A very basic introduction to Composer explaining its purpose and how you can use it to take advantage of autoloading.
Although I think the title of this series and the articles for each are clear enough, there are other things I’m aiming to do with this series in contrast to the other series I’ve written up to this point, too.
Specifically, two of the things that I’m trying to do is to two:
Since this is membership content, I don’t mind it being a bit longer than usual, but I also don’t want it to be so long that it’s hard to follow. I’d rather it be a short read with something practical that you can implement after reading each post.
And one of the things that greatly helps with writing better WordPress code is Composer.
If you’ve read this blog for any length of time, then you know that I’m a fan of Composer (however I’m far from the only person working in WordPress who is).
And though I’ve written some material on it, I’ve not written something with the specific aim to get you up and running with it by the end of reading a single, short article.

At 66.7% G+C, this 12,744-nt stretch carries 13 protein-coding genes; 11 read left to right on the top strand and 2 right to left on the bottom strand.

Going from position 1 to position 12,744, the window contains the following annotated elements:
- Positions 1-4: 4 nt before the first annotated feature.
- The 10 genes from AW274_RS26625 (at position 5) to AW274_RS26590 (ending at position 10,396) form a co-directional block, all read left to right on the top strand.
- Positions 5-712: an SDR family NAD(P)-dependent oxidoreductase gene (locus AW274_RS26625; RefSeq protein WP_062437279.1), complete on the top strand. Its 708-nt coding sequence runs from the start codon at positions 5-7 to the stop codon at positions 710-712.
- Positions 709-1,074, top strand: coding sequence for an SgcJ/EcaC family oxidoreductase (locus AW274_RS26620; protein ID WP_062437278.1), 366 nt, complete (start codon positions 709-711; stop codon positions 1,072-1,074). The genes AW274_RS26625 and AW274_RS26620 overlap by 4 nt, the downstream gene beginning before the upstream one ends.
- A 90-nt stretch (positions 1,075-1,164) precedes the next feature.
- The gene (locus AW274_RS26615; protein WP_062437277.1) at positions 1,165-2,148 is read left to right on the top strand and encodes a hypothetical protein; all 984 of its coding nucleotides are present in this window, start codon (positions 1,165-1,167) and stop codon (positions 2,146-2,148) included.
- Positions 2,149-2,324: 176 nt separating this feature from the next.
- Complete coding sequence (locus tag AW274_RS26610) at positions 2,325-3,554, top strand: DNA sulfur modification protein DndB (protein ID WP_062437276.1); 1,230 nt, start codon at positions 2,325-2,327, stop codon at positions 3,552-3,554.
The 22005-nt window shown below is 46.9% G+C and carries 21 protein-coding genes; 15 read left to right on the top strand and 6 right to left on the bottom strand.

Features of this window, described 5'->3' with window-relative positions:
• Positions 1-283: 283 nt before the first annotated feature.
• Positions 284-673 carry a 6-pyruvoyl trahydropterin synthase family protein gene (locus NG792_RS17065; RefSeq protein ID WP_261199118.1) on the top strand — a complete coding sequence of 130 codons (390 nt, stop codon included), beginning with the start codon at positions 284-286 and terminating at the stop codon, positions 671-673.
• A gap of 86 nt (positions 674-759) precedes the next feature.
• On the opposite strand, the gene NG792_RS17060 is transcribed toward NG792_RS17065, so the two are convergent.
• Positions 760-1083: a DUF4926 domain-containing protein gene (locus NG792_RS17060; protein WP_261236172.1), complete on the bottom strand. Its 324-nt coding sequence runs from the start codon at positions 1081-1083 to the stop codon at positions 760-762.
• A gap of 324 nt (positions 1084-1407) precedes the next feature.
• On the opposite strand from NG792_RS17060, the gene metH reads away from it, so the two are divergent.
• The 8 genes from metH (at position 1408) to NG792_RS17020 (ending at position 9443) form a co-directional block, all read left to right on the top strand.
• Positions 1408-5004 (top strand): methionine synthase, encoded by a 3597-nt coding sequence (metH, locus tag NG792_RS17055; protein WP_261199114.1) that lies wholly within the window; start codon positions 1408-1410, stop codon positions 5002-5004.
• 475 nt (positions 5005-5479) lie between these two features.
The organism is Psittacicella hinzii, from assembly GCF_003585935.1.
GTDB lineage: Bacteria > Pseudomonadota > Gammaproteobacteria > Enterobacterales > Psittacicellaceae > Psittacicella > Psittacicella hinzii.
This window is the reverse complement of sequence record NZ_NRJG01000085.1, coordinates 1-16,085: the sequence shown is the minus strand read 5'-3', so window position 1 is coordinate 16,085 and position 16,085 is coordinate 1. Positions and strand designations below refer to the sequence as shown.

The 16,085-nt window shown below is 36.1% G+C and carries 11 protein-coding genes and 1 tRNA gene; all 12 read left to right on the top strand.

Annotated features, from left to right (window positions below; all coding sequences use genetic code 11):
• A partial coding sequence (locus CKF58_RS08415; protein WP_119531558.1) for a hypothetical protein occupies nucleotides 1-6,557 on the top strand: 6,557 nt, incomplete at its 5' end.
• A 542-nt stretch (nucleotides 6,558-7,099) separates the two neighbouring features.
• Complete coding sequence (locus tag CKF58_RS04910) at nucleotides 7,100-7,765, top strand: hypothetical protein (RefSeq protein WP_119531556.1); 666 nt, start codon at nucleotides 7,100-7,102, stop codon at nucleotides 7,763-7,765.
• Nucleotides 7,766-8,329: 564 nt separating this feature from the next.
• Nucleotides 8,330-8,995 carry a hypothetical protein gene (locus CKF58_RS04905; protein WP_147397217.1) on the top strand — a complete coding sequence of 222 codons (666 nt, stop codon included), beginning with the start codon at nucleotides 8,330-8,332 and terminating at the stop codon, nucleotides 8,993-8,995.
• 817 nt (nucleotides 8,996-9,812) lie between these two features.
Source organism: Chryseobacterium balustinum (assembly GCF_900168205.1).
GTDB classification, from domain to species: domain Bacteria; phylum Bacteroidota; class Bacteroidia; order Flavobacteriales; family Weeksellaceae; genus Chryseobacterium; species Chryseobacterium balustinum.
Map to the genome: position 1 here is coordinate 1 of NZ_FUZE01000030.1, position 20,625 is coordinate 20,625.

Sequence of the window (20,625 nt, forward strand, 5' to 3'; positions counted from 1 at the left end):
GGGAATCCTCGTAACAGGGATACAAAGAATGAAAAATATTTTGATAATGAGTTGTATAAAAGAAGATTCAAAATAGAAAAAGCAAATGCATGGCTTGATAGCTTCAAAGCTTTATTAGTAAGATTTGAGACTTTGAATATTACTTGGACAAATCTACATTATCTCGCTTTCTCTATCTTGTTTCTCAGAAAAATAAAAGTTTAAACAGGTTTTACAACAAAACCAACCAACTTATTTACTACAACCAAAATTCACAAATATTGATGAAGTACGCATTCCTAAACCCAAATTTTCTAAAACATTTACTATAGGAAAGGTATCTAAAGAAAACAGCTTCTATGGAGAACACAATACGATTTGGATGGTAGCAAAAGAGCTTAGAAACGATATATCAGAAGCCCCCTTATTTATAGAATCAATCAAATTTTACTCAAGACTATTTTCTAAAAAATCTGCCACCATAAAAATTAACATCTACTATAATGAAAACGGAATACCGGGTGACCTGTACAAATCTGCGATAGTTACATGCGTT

To that point, we’re going to need to make some compromises: Namely, I’ll provide a sample configuration file along with a way to organize your plugin’s directory. Then, in the next post, I’ll explain some of the features of Composer.
There’smuch more to Composer, and I highly recommend reading the documentation for it. Some of this I’ll cover when looking at the tools I plan to cover later in this series but, for now, I recommend getting familiar with some of the conventions.
Oh! And I don’t recommend checking the vendor directory into your repository. That can become a huge directory later, and it can undermine the whole purpose of Composer.
In the next post, I’ll talk about why. Some people do it, and that’s okay, and I’ve done it before, but it’s important to be judicious about when you do.
Err on the side of not doing it. And I’ll explain why in the next post.